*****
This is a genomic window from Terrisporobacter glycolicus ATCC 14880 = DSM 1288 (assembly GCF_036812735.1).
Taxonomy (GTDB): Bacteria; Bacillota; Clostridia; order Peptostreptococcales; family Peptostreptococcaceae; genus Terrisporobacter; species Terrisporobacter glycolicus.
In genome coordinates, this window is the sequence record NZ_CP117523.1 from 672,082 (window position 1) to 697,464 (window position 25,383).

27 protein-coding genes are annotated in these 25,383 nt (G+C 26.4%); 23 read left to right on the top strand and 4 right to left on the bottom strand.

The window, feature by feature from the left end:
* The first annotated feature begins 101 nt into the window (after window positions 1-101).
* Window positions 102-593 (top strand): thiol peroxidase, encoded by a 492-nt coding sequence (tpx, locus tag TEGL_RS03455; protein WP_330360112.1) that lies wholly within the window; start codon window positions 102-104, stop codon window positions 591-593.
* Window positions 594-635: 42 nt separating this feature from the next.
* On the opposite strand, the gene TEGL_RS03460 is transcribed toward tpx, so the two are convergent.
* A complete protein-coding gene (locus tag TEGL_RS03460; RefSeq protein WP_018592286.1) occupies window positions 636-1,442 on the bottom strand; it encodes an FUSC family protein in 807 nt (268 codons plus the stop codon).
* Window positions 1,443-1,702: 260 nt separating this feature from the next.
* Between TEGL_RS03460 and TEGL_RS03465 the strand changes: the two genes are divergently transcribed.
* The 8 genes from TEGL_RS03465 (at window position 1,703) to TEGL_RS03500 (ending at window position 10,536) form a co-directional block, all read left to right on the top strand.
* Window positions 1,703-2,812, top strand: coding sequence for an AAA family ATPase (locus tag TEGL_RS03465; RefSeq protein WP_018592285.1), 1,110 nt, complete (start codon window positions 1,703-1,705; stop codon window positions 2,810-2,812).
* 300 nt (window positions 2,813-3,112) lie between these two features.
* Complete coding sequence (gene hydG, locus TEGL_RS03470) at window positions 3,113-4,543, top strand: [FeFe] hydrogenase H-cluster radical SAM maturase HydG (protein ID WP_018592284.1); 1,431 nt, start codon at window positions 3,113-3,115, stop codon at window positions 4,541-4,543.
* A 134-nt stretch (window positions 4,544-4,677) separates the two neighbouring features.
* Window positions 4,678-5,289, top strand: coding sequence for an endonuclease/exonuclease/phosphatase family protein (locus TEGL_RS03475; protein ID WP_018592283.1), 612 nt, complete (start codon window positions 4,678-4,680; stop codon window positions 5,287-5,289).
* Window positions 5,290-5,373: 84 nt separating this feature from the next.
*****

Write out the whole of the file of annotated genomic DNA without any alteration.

This is a genomic window from Terrisporobacter glycolicus ATCC 14880 = DSM 1288 (assembly GCF_036812735.1).
Taxonomy (GTDB): Bacteria; Bacillota; Clostridia; order Peptostreptococcales; family Peptostreptococcaceae; genus Terrisporobacter; species Terrisporobacter glycolicus.
In genome coordinates, this window is the sequence record NZ_CP117523.1 from 672,082 (window position 1) to 697,464 (window position 25,383).

27 protein-coding genes are annotated in these 25,383 nt (G+C 26.4%); 23 read left to right on the top strand and 4 right to left on the bottom strand.

The window, feature by feature from the left end:
* The first annotated feature begins 101 nt into the window (after window positions 1-101).
* Window positions 102-593 (top strand): thiol peroxidase, encoded by a 492-nt coding sequence (tpx, locus tag TEGL_RS03455; protein WP_330360112.1) that lies wholly within the window; start codon window positions 102-104, stop codon window positions 591-593.
* Window positions 594-635: 42 nt separating this feature from the next.
* On the opposite strand, the gene TEGL_RS03460 is transcribed toward tpx, so the two are convergent.
* A complete protein-coding gene (locus tag TEGL_RS03460; RefSeq protein WP_018592286.1) occupies window positions 636-1,442 on the bottom strand; it encodes an FUSC family protein in 807 nt (268 codons plus the stop codon).
* Window positions 1,443-1,702: 260 nt separating this feature from the next.
* Between TEGL_RS03460 and TEGL_RS03465 the strand changes: the two genes are divergently transcribed.
* The 8 genes from TEGL_RS03465 (at window position 1,703) to TEGL_RS03500 (ending at window position 10,536) form a co-directional block, all read left to right on the top strand.
* Window positions 1,703-2,812, top strand: coding sequence for an AAA family ATPase (locus tag TEGL_RS03465; RefSeq protein WP_018592285.1), 1,110 nt, complete (start codon window positions 1,703-1,705; stop codon window positions 2,810-2,812).
* 300 nt (window positions 2,813-3,112) lie between these two features.
* Complete coding sequence (gene hydG, locus TEGL_RS03470) at window positions 3,113-4,543, top strand: [FeFe] hydrogenase H-cluster radical SAM maturase HydG (protein ID WP_018592284.1); 1,431 nt, start codon at window positions 3,113-3,115, stop codon at window positions 4,541-4,543.
* A 134-nt stretch (window positions 4,544-4,677) separates the two neighbouring features.
* Window positions 4,678-5,289, top strand: coding sequence for an endonuclease/exonuclease/phosphatase family protein (locus TEGL_RS03475; protein ID WP_018592283.1), 612 nt, complete (start codon window positions 4,678-4,680; stop codon window positions 5,287-5,289).
* Window positions 5,290-5,373: 84 nt separating this feature from the next.